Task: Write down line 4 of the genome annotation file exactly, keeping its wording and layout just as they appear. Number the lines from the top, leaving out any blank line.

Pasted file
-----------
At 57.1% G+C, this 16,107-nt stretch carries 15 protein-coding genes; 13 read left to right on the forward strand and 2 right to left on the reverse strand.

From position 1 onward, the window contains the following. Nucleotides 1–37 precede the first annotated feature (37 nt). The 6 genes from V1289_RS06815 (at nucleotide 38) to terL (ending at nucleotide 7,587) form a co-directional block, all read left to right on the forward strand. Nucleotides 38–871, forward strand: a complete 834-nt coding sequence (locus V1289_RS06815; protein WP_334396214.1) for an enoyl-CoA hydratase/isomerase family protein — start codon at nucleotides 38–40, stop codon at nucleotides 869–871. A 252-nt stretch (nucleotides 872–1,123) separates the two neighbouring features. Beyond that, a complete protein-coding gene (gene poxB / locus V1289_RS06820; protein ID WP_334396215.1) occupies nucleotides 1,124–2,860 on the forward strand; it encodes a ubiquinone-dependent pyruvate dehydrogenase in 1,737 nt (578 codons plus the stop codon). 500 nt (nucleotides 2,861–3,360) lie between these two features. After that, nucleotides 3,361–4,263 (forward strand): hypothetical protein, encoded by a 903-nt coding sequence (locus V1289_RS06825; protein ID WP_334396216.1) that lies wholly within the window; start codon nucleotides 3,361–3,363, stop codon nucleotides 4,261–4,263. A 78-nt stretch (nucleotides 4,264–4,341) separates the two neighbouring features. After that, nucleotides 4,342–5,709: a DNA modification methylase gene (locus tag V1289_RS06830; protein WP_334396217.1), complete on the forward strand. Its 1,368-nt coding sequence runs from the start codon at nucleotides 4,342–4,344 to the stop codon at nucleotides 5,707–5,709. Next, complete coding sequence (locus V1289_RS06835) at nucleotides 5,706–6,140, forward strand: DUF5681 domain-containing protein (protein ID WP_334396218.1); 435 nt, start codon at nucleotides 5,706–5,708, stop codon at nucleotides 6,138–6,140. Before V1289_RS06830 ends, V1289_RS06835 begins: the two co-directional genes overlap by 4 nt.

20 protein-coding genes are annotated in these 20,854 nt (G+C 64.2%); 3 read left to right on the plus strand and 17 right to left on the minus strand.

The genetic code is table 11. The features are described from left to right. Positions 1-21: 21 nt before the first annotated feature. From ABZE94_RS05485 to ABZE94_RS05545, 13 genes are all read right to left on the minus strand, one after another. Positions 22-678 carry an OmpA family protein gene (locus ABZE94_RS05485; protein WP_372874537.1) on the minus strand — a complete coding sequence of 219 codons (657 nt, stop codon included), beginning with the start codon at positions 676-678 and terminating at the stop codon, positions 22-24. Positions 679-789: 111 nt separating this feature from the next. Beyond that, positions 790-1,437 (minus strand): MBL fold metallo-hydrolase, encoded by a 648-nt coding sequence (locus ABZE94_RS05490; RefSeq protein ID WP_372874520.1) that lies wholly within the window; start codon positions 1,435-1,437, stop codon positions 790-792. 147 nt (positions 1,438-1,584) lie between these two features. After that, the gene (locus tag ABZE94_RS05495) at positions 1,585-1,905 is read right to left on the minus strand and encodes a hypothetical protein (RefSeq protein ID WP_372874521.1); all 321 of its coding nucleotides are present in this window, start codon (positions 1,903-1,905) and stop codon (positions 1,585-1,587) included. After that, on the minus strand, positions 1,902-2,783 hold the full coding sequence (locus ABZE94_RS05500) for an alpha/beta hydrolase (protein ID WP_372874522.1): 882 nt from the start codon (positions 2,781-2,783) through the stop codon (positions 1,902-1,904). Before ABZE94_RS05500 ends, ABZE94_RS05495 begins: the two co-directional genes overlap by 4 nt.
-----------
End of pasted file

The genetic code is table 11. The features are described from left to right. Positions 1-21: 21 nt before the first annotated feature. From ABZE94_RS05485 to ABZE94_RS05545, 13 genes are all read right to left on the minus strand, one after another. Positions 22-678 carry an OmpA family protein gene (locus ABZE94_RS05485; protein WP_372874537.1) on the minus strand — a complete coding sequence of 219 codons (657 nt, stop codon included), beginning with the start codon at positions 676-678 and terminating at the stop codon, positions 22-24. Positions 679-789: 111 nt separating this feature from the next. Beyond that, positions 790-1,437 (minus strand): MBL fold metallo-hydrolase, encoded by a 648-nt coding sequence (locus ABZE94_RS05490; RefSeq protein ID WP_372874520.1) that lies wholly within the window; start codon positions 1,435-1,437, stop codon positions 790-792. 147 nt (positions 1,438-1,584) lie between these two features. After that, the gene (locus tag ABZE94_RS05495) at positions 1,585-1,905 is read right to left on the minus strand and encodes a hypothetical protein (RefSeq protein ID WP_372874521.1); all 321 of its coding nucleotides are present in this window, start codon (positions 1,903-1,905) and stop codon (positions 1,585-1,587) included. After that, on the minus strand, positions 1,902-2,783 hold the full coding sequence (locus ABZE94_RS05500) for an alpha/beta hydrolase (protein ID WP_372874522.1): 882 nt from the start codon (positions 2,781-2,783) through the stop codon (positions 1,902-1,904). Before ABZE94_RS05500 ends, ABZE94_RS05495 begins: the two co-directional genes overlap by 4 nt.